Installation view of Projects 48: Anne Hamilton at The Museum of Modern Art, New York. Photo: Mali Olatunji

In Projects 48: Anne Hamilton, a new, site-specific installation by American artist Ann Hamilton (b. 1956) reveals the artist’s interest in the relationship between sight and touch, and the ability of an image to challenge the habits of our perceptions.

Hamilton’s installation, which is entitled Seam, presents in her words “a giant picture of touch” and marks the first time she has used large-format video as a central focus of her work. Projected on a screen is a thirty-minute sequence showing the artist’s greatly enlarged, ink-stained index finger rubbing honey over a transparent surface. In front of the screen, at an awkward viewing distance from the image, Hamilton has placed two long wooden benches mounded with hundreds of variegated red rags.

“Simultaneously evoking the painterly application and erasure of pigment, and a churning organism in a strange, viscous environment, Hamilton’s close-up image and its oddly scaled viewing room are at once mesmerizing and disorienting, simple and uncanny,” states curator Robert Storr.

Installation is Hamilton’s primary medium. Each new location inspires a specific, improvised response. The spare environment she has created for Projects deliberately contrasts with her previous, generally more elaborate works. These were usually characterized by either the actual presence or suggested absence of a protagonist, and employed a lavish quantity of rich and sensuous materials. Parallel Lines, for example, which she created in 1991 for the twenty-first International São Paulo Bienal, featured a ship-length cradle of votive candles, floors tiled with thousands of copper tokens, and twin glass cases containing the moldering carcasses of a pair of turkeys.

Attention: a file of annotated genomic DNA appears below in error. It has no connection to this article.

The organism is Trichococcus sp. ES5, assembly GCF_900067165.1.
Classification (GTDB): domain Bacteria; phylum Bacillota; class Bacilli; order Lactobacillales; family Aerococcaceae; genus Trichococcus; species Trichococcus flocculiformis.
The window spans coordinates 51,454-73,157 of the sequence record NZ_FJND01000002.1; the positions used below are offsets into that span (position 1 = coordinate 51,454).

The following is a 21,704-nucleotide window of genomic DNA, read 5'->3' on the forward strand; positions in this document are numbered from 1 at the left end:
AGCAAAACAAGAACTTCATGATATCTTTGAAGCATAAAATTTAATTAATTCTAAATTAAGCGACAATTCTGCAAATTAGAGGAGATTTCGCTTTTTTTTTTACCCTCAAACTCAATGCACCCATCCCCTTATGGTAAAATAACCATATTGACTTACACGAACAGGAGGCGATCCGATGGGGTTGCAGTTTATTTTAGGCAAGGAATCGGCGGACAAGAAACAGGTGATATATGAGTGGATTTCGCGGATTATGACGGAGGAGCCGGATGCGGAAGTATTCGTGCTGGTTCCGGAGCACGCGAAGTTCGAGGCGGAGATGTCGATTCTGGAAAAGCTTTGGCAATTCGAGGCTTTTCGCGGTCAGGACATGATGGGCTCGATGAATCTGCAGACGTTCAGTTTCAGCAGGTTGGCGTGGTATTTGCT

Born in Lima, Ohio, Ann Hamilton currently resides in Columbus. After completing a BFA in textile design in 1979 at the University of Kansas, she began her career as a weaver. In 1985 she received an MFA in sculpture at Yale University, where she did her first performances using herself as a mobile base for her sculpture. Since then Hamilton has created more than a dozen major installations in this country and abroad. Her most recent one-person exhibition was at the Tate Gallery, Liverpool, in 1994.

Organized by Robert Storr, Curator, Department of Painting and Sculpture.

Projects, a series of exhibitions devoted to the work of contemporary artists, is made possible by grants from The Bohen Foundation and The Contemporary Arts Council and The Junior Associates of The Museum of Modern Art.

Installation views

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